Boris Epstein of BINC, a professional headhunter service, blogged about some of the troubling thoughts from former Yahooligans who left the company in the past few months. The upcoming merger with Microsoft is only hemorrhaging employee morale even more. Check out the original blog entry listing the top nine reasons why talent is being lost out the front door of Yahoo.
Sadly, to my relief, I found many commonalities between the statements provided by former Yahoo employees, and my experience at AOL:
- Corporate Mergers — The upcoming merger between MSFT and YHOO has many similar characteristics to
TimeWarner’s acquisition ofAOL’s acquisition of TimeWarner in years past. A lot of discontent over the closed-source mentality of Microsoft, as well as the typical anti-Microsoft stigma floating around. This is akin to when a media empire (TWX) aquired AOL, a lot of folks uttered, “Oh, crap,” since historically TWX hasn’t embraced technology and new media like AOL on its own has. In any case, it was Steve Case’s downfall as he left the company.
- Product Parity — YHOO is lacking two years behind the competition. I can tell you that AOL is at least four years behind. Innovation is not key to AOL’s success, at least the way the executives see it. Employees aren’t proud of their products because of this and the to-do lists are a mile long to catch up.
- Bureaucracy/Politics — YHOO has a lot of upper management with their own agendas in gate keeping or green-lighting ideas. When everyone in upper management has unique agendas, then it’s no surprise that there’s interference between innovation and execution. AOL was historic for this especially when it came to consumer focus and advertiser focus. I shouldn’t have to tell you who wins in the board room.
- Job Stability/Security — Much like AOL and many others in the technology industry, everyone’s lives rest on thin ice. Yahoo is on the verge of a 1000-person layoff, in the same fashion as AOL’s decimation (on the order of 2000+ at a time). The question on current employees’ minds is not what will we make this quarter — rather, will I be able to bring home the bacon?
- Strict/Defined Roles — Employees now have clearly defined roles, specific authority in decisions, and structure. Tenured employees don’t like that. They like to do multiple things and not worry about interoffice politics. I can say at AOL, it’s the same, too. The question employees there ask before doing something, “Do I want to do this forever without being compensated/acknowledged for it?” Having a variety of responsibilities and interests is key to averting this issue.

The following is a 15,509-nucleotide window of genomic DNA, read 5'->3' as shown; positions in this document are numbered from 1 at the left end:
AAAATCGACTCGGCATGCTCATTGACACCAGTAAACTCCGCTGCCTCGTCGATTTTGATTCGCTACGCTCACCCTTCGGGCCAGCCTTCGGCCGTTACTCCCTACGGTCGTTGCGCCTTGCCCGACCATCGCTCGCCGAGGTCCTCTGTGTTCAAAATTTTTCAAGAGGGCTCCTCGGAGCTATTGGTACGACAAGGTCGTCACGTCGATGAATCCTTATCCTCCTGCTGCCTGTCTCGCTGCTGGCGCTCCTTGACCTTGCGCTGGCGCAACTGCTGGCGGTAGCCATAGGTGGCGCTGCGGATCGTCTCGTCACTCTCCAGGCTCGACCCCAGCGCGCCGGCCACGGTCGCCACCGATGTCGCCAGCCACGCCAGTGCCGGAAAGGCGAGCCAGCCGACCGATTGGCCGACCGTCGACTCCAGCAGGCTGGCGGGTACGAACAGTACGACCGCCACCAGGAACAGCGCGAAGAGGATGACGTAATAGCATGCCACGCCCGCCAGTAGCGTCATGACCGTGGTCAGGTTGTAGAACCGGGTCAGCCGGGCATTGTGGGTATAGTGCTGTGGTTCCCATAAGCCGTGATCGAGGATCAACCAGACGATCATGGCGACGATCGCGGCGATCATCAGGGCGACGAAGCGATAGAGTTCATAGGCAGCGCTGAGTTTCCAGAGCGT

- Lost Vision/No Identity — When YHOO didn’t have to chase after Google, they had a goal, they had a vision, they had a plan. They also had an identity. Now after becoming so large, they lost their identity (and likely their virtues driving their growth). Much the same with AOL. I can say that since the collapse of Member Services (V. Ferrari , J. Redling, S. Falconer) AOL became desparate for new users, they scrapped anything that was worth something to users in favor of monetized goods. It’s only a matter of time until AOL renames itself from AOL LLC to Platform-A.
- Stock Instability — For employees who invest in the company, their stock is completely unstable with every new rumor or tech gossip on the MSFT merger. To me, this shows the brand is unstable and Microsoft is only a risk — not an asset to your shareholders. Let me see what my shares of TWX are at… nice, a whopping $14.39. Thanks, TWX.
- Corrupt Management/Middle Management — YHOO grew to the point of employing managers of managers of managers of managers. This model is very weak, since all the management is only good as the weakest, poorest, low performing manager. AOL is much the same in this aspect. Instead of being a horizontally aligned company, its numerous (often infinite) end of vertical-cascading managers is mind boggling. Managers often drive their own agenda, too, outside of the scope of the company.
- Long Work Hours — This is the only aspect that is opposite of AOL. It is expected that YHOO employees work nights and weekends to accomplish projects. At AOL, it wouldn’t be uncommon to see the parking garage half-empty at 2PM while projects linger with no communication. I’m all for flexibility… if you’re a night person, work at night, a morning person — work in the day, but just get the work done.
There you have it. 8/9 similarities between Yahoo and AOL in their employee problems. The problem is not the stock holders, it’s the executives. They don’t budget in time to remedy employee’s concerns, nor do they even care. Employee surveys are useless, unless you share the results and drive change. I don’t know how many minutes I lost filling those out (and including paragraphs on paragraphs on how to fix the problems that existed)… all to hear silence from upper management. Here is the bottom line:
Take care of your employees,
they will take care of your customers; conversely,
your customers will take care of you.
Thanks, Boris, for sharing this info about Yahoo. I hope they will foster some change and keep talent in the door.